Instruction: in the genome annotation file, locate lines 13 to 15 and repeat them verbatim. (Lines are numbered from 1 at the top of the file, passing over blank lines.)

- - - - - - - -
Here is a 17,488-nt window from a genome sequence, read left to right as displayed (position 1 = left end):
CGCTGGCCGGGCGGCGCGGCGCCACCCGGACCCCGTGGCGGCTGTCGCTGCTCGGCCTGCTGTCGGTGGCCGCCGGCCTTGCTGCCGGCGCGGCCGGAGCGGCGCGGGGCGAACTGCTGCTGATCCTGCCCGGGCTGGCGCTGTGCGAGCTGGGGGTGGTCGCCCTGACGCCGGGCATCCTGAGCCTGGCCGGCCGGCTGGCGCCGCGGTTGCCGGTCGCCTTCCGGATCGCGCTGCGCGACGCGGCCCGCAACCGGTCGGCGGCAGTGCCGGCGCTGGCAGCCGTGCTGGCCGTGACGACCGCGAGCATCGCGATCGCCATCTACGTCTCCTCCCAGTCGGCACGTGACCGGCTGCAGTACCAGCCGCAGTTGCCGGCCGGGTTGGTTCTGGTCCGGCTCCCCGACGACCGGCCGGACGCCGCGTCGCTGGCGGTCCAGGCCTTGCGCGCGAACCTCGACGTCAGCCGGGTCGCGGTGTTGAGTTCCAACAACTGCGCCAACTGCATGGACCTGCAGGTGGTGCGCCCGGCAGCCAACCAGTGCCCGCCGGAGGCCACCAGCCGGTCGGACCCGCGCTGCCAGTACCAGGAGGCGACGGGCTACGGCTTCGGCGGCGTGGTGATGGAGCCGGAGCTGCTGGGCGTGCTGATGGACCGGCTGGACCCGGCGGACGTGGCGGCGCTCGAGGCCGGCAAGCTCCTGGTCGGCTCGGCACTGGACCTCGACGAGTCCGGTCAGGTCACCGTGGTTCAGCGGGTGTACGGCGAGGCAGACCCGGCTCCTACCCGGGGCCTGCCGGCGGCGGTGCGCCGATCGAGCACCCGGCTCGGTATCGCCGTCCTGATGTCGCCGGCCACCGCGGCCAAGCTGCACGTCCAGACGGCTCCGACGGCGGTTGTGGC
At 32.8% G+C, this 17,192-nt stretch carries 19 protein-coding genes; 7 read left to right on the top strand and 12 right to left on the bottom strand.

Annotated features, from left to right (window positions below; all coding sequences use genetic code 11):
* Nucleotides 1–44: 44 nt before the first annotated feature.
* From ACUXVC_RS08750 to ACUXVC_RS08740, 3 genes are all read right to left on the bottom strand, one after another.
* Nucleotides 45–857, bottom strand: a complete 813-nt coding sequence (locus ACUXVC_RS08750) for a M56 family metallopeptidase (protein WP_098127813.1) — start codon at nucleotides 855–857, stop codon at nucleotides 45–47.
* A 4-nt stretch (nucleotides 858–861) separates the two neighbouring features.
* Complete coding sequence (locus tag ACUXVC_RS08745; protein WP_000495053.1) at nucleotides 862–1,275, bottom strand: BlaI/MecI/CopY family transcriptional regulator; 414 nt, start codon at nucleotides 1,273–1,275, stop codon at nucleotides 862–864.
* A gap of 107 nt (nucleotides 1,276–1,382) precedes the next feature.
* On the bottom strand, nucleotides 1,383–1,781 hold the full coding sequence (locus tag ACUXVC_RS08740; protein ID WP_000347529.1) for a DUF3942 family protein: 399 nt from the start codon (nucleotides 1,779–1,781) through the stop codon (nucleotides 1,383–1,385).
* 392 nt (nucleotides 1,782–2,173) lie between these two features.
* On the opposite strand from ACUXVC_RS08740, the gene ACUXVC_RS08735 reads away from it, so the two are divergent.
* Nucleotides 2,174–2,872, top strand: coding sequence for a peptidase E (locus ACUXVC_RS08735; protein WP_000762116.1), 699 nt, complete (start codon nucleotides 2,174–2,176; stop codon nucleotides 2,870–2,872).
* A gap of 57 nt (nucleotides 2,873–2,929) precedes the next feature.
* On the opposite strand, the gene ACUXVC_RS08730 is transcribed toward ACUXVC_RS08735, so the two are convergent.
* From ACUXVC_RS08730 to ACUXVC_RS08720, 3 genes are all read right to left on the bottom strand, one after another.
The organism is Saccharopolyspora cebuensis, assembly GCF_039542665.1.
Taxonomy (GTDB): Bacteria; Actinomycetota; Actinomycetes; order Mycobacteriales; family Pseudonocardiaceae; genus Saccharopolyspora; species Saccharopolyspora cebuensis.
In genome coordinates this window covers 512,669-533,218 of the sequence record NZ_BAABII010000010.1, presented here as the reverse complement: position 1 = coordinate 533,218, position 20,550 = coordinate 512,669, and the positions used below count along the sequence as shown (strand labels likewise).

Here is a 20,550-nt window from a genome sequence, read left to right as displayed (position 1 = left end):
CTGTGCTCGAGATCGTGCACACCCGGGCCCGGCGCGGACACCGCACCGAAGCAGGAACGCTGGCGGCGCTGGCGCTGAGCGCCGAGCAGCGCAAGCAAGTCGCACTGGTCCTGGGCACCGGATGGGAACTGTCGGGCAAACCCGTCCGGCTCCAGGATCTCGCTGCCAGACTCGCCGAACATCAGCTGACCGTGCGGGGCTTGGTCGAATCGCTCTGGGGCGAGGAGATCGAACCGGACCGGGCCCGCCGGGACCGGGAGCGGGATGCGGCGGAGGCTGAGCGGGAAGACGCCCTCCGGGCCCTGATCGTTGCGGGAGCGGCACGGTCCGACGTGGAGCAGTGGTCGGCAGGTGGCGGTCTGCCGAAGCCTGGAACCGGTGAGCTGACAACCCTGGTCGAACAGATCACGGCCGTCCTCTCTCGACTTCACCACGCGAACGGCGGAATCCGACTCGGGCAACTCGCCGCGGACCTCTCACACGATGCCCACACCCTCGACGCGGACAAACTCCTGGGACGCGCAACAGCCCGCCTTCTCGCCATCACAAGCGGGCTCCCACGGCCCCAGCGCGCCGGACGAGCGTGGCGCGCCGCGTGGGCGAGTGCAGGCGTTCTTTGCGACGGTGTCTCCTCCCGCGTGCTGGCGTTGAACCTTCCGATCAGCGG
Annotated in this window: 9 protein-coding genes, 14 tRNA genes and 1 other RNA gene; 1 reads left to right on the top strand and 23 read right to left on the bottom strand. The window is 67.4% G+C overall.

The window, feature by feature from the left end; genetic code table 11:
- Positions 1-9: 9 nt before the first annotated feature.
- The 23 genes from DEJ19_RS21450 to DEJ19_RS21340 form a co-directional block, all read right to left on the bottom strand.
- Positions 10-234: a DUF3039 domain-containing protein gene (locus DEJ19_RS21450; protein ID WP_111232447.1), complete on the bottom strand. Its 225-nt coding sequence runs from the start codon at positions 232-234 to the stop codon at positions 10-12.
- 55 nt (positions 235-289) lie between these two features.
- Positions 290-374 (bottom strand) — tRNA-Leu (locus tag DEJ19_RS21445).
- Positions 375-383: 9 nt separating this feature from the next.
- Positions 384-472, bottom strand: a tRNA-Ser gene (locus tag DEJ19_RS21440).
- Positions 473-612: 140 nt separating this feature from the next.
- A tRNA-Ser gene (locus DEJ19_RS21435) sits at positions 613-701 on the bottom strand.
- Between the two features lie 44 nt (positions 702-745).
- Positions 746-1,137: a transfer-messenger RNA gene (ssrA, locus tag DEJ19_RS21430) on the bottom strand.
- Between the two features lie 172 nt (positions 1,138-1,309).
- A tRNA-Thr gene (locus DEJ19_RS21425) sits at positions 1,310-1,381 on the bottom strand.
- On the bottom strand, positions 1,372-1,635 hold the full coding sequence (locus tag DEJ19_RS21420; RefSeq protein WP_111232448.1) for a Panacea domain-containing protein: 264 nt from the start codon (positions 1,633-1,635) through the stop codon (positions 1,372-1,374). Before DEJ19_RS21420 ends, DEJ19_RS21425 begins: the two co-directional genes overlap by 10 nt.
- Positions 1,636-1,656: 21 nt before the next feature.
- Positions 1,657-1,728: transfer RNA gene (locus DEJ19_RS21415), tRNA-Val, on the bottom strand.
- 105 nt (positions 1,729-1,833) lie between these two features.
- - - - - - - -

* On the opposite strand from ACUXVC_RS08740, the gene ACUXVC_RS08735 reads away from it, so the two are divergent.
* Nucleotides 2,174–2,872, top strand: coding sequence for a peptidase E (locus ACUXVC_RS08735; protein WP_000762116.1), 699 nt, complete (start codon nucleotides 2,174–2,176; stop codon nucleotides 2,870–2,872).
* A gap of 57 nt (nucleotides 2,873–2,929) precedes the next feature.